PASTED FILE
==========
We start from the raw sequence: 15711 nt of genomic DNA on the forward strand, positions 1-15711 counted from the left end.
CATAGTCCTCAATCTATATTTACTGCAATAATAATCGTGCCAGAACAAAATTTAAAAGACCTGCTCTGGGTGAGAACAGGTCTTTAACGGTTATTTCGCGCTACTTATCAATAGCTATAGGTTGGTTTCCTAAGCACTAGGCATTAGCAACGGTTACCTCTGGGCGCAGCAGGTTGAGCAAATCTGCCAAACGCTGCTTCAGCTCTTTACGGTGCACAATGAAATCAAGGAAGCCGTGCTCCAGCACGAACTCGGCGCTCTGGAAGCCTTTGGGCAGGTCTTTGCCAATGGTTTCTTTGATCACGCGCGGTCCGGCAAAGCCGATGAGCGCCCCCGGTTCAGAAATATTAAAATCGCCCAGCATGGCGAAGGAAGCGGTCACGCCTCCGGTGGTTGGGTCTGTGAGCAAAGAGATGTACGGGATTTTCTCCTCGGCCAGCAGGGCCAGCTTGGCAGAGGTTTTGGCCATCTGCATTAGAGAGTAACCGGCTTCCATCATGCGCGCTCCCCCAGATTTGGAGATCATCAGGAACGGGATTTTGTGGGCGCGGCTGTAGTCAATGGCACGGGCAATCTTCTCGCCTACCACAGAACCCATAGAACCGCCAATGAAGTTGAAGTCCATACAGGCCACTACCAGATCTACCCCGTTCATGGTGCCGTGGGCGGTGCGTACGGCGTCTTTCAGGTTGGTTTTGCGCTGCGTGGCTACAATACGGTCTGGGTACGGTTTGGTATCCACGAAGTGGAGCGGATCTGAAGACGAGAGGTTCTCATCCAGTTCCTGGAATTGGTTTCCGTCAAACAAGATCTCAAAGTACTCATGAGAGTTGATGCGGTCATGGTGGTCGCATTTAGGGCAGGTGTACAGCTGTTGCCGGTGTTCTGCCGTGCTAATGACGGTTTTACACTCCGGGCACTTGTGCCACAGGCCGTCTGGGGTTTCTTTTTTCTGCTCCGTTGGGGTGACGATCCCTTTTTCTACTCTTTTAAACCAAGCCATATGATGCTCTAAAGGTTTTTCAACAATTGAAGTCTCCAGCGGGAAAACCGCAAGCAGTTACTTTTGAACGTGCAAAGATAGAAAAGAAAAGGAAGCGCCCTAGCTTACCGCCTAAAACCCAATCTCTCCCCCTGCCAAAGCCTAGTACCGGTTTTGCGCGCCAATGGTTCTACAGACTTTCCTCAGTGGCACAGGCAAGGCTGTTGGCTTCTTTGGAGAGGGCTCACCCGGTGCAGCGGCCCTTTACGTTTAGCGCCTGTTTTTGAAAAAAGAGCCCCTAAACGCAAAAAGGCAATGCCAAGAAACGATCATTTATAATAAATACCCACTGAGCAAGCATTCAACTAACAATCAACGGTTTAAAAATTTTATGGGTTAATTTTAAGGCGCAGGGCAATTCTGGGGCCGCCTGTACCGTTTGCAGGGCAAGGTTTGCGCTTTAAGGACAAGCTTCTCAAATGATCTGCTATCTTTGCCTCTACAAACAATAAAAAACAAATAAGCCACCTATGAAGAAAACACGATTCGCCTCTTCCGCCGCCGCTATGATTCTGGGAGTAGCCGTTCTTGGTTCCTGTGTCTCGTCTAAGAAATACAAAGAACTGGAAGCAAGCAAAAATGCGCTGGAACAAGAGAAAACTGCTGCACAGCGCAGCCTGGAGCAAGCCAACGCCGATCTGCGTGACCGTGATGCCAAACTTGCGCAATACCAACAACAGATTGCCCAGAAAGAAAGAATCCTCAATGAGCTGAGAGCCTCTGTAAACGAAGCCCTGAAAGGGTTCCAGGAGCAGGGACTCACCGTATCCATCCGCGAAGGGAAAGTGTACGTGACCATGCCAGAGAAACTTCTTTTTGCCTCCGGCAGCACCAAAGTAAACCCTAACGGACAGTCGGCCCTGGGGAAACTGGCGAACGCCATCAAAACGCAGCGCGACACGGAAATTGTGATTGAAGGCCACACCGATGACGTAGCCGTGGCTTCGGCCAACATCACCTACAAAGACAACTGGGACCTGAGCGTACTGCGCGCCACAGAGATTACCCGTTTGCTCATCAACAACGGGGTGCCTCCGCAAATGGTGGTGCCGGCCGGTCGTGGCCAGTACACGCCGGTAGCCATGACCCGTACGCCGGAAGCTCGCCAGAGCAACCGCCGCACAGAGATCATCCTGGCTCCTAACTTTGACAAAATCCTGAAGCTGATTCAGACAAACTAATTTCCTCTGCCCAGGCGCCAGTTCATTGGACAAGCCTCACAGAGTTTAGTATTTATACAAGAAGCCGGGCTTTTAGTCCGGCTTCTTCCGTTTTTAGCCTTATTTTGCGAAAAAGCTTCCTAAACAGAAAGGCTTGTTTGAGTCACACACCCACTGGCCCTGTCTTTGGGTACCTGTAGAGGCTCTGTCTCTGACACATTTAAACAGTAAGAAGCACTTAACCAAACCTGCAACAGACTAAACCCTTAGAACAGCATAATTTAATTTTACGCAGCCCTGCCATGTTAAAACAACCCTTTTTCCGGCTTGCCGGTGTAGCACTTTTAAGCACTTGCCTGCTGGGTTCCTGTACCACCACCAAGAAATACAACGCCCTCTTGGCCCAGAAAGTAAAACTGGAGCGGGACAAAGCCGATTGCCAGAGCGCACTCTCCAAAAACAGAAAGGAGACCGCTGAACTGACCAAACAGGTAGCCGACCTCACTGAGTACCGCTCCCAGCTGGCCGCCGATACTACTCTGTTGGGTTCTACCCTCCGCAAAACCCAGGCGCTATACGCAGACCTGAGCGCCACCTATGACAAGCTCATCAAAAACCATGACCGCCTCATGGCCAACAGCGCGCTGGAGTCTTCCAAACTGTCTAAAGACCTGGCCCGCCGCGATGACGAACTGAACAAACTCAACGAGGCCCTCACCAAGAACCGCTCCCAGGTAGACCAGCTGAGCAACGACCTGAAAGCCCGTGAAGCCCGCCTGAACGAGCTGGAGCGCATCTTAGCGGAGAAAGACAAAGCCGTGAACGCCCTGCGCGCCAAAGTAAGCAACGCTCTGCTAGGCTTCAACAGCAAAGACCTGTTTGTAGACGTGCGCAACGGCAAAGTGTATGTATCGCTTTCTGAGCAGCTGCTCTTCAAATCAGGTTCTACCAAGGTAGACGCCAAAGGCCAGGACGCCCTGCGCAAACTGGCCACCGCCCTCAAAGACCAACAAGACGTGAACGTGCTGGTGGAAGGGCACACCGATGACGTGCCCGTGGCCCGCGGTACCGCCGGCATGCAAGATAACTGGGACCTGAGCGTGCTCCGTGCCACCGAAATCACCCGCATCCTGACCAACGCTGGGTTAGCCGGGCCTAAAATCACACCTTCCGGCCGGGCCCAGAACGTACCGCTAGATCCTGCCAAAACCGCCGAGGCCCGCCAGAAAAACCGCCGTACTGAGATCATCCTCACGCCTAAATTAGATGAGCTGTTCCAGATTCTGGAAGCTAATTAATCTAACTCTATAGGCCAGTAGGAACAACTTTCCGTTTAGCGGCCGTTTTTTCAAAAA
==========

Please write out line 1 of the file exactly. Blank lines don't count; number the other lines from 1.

We start from the raw sequence: 15711 nt of genomic DNA on the forward strand, positions 1-15711 counted from the left end.